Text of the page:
A secretive British police investigation focusing on journalists working with Edward Snowden’s leaked documents remains ongoing two years after it was quietly launched, The Intercept can reveal.

London’s Metropolitan Police Service has admitted it is still carrying out the probe, which is being led by its counterterrorism department, after previously refusing to confirm or deny its existence on the grounds that doing so could be “detrimental to national security.”

The disclosure was made by police in a letter sent to this reporter Tuesday, concluding a seven-month freedom of information battle that saw the London force repeatedly attempt to withhold basic details about the status of the case. It reversed its position this week only after an intervention from the Information Commissioner’s Office, the public body that enforces the U.K.’s freedom of information laws.

Following Snowden’s disclosures from the National Security Agency in 2013, the Metropolitan Police and a lawyer for the British government separately stated that a criminal investigation had been opened into the leaks. One of the London force’s most senior officers acknowledged during a parliamentary hearing that the investigation was looking at whether reporters at The Guardian had committed criminal offenses for their role in revealing secret surveillance operations exposed in the Snowden documents.

In January, The Intercept sought details about the status of the investigation through requests made under the Freedom of Information Act. But the Metropolitan Police, the largest and most powerful of the 45 regional police forces across the United Kingdom, stonewalled the requests. It cited fears about “increased threat of terrorist activity” and claimed that it could not reveal details about the investigation because they could “assist any group or persons who wish to cause harm to the people of the nation.”

In March, The Intercept filed a formal complaint with the Information Commissioners Office over the police force’s refusals, and the oversight body met with police officials to discuss their handling of the case. After months of delays, the force stated in an emailed letter Tuesday that it “can confirm that it continues to conduct an investigation” related to the leaked documents and the people who have handled them. However, it declined to provide any information about the amount of taxpayers’ money spent on the probe or disclose the number of officers working on it, insisting that it does not hold records of these details.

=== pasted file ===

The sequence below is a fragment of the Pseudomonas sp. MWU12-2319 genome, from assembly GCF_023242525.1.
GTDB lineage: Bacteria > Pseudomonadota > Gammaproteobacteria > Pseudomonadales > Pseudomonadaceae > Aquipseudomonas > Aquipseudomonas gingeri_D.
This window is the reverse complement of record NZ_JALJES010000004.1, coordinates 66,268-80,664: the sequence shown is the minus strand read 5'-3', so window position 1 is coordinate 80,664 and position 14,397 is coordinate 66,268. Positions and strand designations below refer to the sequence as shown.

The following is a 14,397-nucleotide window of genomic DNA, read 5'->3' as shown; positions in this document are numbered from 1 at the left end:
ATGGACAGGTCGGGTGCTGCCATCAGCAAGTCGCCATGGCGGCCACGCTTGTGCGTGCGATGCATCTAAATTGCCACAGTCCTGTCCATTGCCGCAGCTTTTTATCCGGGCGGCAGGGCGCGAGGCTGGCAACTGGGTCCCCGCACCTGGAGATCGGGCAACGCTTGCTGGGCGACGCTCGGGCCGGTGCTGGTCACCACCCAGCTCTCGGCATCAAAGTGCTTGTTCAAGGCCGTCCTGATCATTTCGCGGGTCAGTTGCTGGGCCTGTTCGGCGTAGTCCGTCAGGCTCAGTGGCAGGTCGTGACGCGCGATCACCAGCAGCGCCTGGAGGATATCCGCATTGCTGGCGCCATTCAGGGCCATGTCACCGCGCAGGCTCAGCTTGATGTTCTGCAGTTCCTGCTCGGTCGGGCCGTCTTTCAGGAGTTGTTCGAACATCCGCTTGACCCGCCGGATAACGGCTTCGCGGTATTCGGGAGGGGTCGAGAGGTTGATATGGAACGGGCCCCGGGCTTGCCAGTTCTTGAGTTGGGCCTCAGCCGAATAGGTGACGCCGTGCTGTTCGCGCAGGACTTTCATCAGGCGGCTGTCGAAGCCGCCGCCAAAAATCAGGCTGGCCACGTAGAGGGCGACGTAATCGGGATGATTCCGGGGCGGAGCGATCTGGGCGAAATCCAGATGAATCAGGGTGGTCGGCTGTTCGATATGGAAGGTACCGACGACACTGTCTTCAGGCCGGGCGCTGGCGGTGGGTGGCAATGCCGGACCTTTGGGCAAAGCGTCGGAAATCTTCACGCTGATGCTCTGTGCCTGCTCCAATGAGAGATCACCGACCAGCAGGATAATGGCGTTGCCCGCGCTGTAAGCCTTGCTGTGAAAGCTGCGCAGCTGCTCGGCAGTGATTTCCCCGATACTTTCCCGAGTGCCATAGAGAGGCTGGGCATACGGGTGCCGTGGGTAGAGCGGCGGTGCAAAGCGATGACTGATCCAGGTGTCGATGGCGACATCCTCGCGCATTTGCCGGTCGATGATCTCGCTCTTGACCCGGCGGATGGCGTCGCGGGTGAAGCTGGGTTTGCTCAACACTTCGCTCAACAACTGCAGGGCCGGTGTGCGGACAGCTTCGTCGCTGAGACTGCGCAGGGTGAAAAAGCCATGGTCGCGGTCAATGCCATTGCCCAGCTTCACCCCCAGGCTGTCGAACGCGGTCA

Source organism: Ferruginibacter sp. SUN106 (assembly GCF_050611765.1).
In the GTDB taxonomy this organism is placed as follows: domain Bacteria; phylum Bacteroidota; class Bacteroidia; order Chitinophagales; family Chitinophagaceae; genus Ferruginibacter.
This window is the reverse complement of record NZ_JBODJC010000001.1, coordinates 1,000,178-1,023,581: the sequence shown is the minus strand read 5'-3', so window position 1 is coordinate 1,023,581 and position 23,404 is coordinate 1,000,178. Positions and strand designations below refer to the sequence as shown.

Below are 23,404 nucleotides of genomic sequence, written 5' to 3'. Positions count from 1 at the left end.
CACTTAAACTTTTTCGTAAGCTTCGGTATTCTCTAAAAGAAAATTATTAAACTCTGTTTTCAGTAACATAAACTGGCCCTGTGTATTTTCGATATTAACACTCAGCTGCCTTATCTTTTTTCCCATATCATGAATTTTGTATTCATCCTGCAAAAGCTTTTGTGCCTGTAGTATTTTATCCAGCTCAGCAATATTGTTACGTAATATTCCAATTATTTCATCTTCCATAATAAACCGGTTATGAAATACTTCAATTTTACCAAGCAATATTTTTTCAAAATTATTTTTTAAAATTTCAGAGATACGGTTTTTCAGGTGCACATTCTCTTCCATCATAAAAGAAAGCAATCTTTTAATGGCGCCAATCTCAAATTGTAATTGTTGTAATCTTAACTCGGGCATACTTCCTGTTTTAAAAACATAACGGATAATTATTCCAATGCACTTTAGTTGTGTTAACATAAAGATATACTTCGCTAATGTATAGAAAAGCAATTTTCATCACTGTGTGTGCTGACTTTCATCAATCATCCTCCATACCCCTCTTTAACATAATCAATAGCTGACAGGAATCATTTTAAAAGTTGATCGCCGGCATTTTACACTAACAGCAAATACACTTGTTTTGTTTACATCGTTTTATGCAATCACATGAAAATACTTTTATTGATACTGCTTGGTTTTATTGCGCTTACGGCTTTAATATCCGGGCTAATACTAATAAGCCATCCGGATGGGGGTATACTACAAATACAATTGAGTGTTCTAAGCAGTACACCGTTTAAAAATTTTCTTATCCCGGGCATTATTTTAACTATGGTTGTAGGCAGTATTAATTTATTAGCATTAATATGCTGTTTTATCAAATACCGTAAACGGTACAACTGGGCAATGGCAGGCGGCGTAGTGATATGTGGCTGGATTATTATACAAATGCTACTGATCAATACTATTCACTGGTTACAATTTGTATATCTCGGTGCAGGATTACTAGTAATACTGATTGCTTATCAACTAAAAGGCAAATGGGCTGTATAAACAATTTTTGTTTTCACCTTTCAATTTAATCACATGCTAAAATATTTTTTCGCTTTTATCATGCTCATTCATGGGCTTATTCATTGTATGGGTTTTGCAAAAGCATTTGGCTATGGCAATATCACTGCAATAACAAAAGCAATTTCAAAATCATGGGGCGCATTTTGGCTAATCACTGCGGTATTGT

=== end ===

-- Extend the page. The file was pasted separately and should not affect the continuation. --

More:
The admission that the investigation remains ongoing triggered criticism from the U.K.’s largest journalists’ organization. Michelle Stanistreet, general secretary of the National Union of Journalists, called on the police to “stop attacking press freedom.”

“Journalists who reported on the Snowden documents are not criminals, they are not a threat to national security,” Stanistreet said in a statement issued to The Intercept. “It is totally unacceptable that the authorities have spent the last two years considering whether they will prosecute British journalists reporting in the public interest.”

Snowden’s first disclosures from the NSA were published in June 2013 by Glenn Greenwald in The Guardian. Greenwald, who was then a columnist for the London-based newspaper, left in October 2013 to co-found The Intercept. The Guardian’s revelations included details about dragnet U.K. Internet spying operations, the exposure of which infuriated top British government officials and led to the newspaper being pressured into destroying hard drives containing copies of the documents.

“They are trying to shake down and instill fear into journalists.”

In Aug. 2013, at the pinnacle of the British backlash, Greenwald’s partner David Miranda was detained and interrogated for nine hours as he was passing through a London airport, and an encrypted set of Snowden files he was carrying to aid Greenwald’s reporting was seized.

Four days later, the Metropolitan Police quietly announced that its Counter Terrorism Command had opened a criminal investigation related to the leaks, saying the documents were “highly sensitive” and could “put lives at risk” if published. A London counterterrorism detective stated in a court hearing about the case that it was being viewed as a “conspiracy with a global dimension.”

Despite these assertions, however, the police are yet to charge anyone with an offense in relation to the Snowden debacle.

Media lawyer Mark Stephens told The Intercept he believes there is little realistic prospect of a prosecution being brought against any journalists — and said he thinks the authorities are more interested in creating a “chilling effect” to stifle reporting on secretive national security-related issues.

“The main reason the investigation is still carrying on is probably to create a degree of uncertainty around journalists and their advisers about what can and cannot be done in terms of carrying documents,” said Stephens, who is a partner at London firm Howard Kennedy. “They are trying to shake down and instill fear into journalists and discourage them from exposing things that have to do with national security.”

According to Stephens, the police would need to have a high degree of confidence that the prosecution would be successful to move it forward, and they would also have to show that prosecuting journalists served the public interest, which would be difficult.

The Metropolitan Police had not responded to requests for comment on this story at time of publication.